Published on July 9th, 2020 | by Boris0
2020 BMW R1250R HP REVIEW – PUNCH ON & PUNCH HARD
IMAGERY BY NICK ‘I SMELL BURNING’ EDARDS
The R1250R HP is a stunning motorcycle.
There. I said it.
It is, hands down, the best boxer-engined bike to come out of Bavaria thus far. And coincidentally, it’s also one of the best all-round motorcycles you can buy.
I say this because I have been riding this one for the last few months and have put more time and more miles on it than I ever imagined I would.
I have toured on it. I have scratched on it. I have raced bearded wildmen on overpowered Multistradas along winding mountain roads, and been pursued by certifiable lunatics on evil Rocket 3s. I have ridden it in rain so hard and cruel it took my breath away, and I have belted it along the Bin-Chicken Proving Straight, throttle to the stop, praying to a non-verifiable God the ice-freaks wouldn’t that second decide to come surging out of their caravan park.
I have so ridden it.
And it has amazed me and delighted me every single time.
How does a boxer-engine bang so righteously?
What sorcery is this?
Take it as a given that it handles wonderfully, and stops brilliantly, and it’s comfy and fancy, and sophisticated – and for the first time it actually looks all broad-shouldered and brutal in its special German way.
But it’s a boxer. And they just don’t really bang, do they? Everyone knows that, right?
And then there’s that weird thing about it not really being a BMW unless it’s got that boxer engine in it. That’s what all the hairy-faced boxer-faithful will tell you if you stand near a campfire long enough. And they have a point. That horizontally-opposed twin is…well, it’s BMW incarnate.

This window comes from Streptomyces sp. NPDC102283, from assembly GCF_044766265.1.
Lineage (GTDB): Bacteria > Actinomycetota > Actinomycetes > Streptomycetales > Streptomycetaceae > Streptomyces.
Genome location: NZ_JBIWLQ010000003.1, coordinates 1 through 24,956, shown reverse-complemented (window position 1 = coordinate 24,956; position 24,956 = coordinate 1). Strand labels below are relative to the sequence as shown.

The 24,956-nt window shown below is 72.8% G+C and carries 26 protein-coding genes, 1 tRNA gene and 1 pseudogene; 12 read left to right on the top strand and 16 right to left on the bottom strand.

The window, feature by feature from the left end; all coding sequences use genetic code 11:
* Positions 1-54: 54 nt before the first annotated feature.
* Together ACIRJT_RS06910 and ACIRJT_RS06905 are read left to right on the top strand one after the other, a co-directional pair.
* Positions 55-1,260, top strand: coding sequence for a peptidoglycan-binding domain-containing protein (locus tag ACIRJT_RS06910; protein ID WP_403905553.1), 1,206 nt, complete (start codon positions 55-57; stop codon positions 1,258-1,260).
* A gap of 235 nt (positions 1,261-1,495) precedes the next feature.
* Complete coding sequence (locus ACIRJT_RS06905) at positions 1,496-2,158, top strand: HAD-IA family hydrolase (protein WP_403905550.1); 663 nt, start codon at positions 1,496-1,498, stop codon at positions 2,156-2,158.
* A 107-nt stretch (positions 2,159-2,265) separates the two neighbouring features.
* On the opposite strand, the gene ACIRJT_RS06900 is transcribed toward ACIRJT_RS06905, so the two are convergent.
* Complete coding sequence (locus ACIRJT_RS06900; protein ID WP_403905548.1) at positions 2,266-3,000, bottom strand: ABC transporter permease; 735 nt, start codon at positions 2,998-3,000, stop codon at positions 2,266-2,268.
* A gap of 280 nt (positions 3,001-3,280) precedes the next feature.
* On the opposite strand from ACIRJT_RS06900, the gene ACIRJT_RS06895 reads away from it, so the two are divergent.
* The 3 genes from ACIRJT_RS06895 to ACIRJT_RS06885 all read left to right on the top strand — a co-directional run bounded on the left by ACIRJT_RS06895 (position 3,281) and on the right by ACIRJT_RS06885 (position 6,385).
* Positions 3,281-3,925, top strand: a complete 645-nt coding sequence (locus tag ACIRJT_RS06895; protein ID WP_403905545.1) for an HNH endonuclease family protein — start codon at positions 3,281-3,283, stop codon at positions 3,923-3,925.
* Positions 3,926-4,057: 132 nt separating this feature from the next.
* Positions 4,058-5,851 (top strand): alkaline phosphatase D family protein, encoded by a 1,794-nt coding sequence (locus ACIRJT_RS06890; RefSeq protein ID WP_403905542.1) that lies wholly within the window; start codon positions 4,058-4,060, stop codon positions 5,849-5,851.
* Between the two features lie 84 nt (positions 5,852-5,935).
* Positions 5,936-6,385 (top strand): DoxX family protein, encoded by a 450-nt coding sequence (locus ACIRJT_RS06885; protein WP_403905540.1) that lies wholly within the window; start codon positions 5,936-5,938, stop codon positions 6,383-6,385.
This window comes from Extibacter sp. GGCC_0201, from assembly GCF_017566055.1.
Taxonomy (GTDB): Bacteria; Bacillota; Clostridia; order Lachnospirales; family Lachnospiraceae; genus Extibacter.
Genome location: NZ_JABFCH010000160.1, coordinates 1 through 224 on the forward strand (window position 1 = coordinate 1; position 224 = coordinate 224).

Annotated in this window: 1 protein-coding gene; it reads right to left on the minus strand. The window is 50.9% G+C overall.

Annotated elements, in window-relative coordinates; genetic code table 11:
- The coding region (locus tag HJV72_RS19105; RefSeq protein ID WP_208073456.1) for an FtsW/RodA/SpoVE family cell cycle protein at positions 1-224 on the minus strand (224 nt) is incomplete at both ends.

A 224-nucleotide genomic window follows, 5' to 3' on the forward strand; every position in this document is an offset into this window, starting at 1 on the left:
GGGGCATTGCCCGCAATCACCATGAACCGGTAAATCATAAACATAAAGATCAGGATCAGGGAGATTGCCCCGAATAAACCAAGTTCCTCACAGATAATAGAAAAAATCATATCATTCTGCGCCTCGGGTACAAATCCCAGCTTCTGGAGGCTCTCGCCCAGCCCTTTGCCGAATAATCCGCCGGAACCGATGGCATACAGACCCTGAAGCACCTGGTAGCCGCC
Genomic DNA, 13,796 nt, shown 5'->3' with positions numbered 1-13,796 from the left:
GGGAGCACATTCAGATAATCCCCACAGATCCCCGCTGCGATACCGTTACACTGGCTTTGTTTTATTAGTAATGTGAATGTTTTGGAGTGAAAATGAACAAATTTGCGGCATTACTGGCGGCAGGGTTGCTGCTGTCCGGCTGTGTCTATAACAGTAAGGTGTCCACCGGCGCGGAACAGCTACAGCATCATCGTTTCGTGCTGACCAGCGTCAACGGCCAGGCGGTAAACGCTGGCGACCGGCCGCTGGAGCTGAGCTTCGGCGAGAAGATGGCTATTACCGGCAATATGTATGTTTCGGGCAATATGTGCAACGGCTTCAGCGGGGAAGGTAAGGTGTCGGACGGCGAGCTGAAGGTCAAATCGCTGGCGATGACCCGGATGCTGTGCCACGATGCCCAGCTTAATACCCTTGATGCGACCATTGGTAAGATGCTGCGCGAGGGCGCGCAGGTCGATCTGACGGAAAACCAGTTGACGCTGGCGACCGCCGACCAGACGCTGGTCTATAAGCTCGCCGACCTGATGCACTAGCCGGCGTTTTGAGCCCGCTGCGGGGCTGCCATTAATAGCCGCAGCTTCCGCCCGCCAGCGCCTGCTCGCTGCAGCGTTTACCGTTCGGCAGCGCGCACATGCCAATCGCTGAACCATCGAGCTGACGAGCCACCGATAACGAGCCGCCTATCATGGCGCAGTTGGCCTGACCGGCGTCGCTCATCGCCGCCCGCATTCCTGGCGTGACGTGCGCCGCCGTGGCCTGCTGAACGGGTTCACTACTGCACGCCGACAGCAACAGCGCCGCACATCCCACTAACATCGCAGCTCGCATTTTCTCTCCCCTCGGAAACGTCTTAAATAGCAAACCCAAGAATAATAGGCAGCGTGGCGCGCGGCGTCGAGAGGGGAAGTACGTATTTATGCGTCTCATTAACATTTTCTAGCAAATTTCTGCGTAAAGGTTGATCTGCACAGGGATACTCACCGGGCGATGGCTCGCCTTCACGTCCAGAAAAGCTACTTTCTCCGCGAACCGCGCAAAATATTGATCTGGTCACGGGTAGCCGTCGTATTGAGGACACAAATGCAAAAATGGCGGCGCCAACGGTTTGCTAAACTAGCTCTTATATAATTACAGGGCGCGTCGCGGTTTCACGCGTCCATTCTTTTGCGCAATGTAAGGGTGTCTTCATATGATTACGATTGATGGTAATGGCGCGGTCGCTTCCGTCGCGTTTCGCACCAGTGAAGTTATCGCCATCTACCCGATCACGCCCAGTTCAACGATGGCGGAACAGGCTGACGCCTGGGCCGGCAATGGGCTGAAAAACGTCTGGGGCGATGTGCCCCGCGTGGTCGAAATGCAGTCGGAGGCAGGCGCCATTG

So what is going here, Goddamnit?
Well, it’s 2020.
And while this seemingly archaic engine configuration looks like it has no business powering anything in this space-age we live in, Bavaria begs to differ.
The Bavarians have decided the boxer shall be like this now, all-banging and wondrous, and that’s all there is to it.
The Germans have form in this area.
I understand Porsche cars should not work as well as they do because the engine is in the wrong place and the weight is all wrong, and if you don’t know what you’re doing, a Porsche will kill you like a dog. And that was true. Once upon a time.
But the Germans kept pouring technology into the Porsche until it worked better than a Ferrari, while still retaining its unique “Porscheness”.
This is what has happened with BMW’s boxer-engined models.
BMW decided its legendary engine must continue, must be better than ever, and must finally be able to bang rather hard, and issued a memo to that effect.
So the engineers just kept developing that engine, and engineering it, and maybe promising it big chunks of strudel, and in 2020, they have caused the finest Boxer engine ever made to be…um, made.
In doing so, they have not only created the best boxer-engined BMW ever, but as I observed earlier, they have also made one of the best all-round, do-it-all-and-do-it-great bikes you can buy. A technologically sophisticated blaster and delightful commuter, that’s comfortable, seriously fast, and with great touring credentials, both solo and two-up.
It really is that good.
What the big difference is, apart from the capacity, and what makes its impressive 136 horsies (At 7750rpm) and 143Nm (at 6250) work so religiously throughout the entire rev-range is the shift-cam thingy, or Variable Valve Timing (VVT) – a first on a BMW bike.
BMW’s take on VVT is a bit different. It uses a servo motor to move the actual camshaft, which has two lobes per valve, to where it needs to be depending on what demands you’re placing on it. The engine “understands” those inputs and adjusts the cam timing accordingly.